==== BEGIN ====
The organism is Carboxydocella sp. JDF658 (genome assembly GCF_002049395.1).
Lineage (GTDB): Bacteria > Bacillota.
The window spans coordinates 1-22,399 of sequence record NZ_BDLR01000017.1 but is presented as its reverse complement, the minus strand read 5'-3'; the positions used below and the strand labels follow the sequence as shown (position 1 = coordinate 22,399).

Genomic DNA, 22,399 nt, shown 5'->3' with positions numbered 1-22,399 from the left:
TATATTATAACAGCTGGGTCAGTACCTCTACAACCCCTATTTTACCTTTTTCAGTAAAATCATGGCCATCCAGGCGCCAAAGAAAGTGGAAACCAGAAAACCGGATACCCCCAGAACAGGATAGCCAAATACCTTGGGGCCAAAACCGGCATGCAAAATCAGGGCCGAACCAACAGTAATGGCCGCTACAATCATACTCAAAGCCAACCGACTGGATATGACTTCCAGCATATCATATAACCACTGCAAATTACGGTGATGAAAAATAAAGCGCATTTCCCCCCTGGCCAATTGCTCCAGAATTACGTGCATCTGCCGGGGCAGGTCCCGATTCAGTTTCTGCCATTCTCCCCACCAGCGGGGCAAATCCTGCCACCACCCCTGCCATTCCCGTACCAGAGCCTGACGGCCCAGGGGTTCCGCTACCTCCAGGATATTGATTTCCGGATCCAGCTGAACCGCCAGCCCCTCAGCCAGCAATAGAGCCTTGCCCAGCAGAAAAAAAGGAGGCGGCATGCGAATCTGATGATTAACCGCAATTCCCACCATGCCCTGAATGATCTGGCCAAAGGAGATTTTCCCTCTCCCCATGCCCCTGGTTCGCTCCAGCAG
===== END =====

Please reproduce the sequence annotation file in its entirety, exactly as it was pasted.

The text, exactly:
The organism is Carboxydocella sp. JDF658 (genome assembly GCF_002049395.1).
Lineage (GTDB): Bacteria > Bacillota.
The window spans coordinates 1-22,399 of sequence record NZ_BDLR01000017.1 but is presented as its reverse complement, the minus strand read 5'-3'; the positions used below and the strand labels follow the sequence as shown (position 1 = coordinate 22,399).

Genomic DNA, 22,399 nt, shown 5'->3' with positions numbered 1-22,399 from the left:
TATATTATAACAGCTGGGTCAGTACCTCTACAACCCCTATTTTACCTTTTTCAGTAAAATCATGGCCATCCAGGCGCCAAAGAAAGTGGAAACCAGAAAACCGGATACCCCCAGAACAGGATAGCCAAATACCTTGGGGCCAAAACCGGCATGCAAAATCAGGGCCGAACCAACAGTAATGGCCGCTACAATCATACTCAAAGCCAACCGACTGGATATGACTTCCAGCATATCATATAACCACTGCAAATTACGGTGATGAAAAATAAAGCGCATTTCCCCCCTGGCCAATTGCTCCAGAATTACGTGCATCTGCCGGGGCAGGTCCCGATTCAGTTTCTGCCATTCTCCCCACCAGCGGGGCAAATCCTGCCACCACCCCTGCCATTCCCGTACCAGAGCCTGACGGCCCAGGGGTTCCGCTACCTCCAGGATATTGATTTCCGGATCCAGCTGAACCGCCAGCCCCTCAGCCAGCAATAGAGCCTTGCCCAGCAGAAAAAAAGGAGGCGGCATGCGAATCTGATGATTAACCGCAATTCCCACCATGCCCTGAATGATCTGGCCAAAGGAGATTTTCCCTCTCCCCATGCCCCTGGTTCGCTCCAGCAG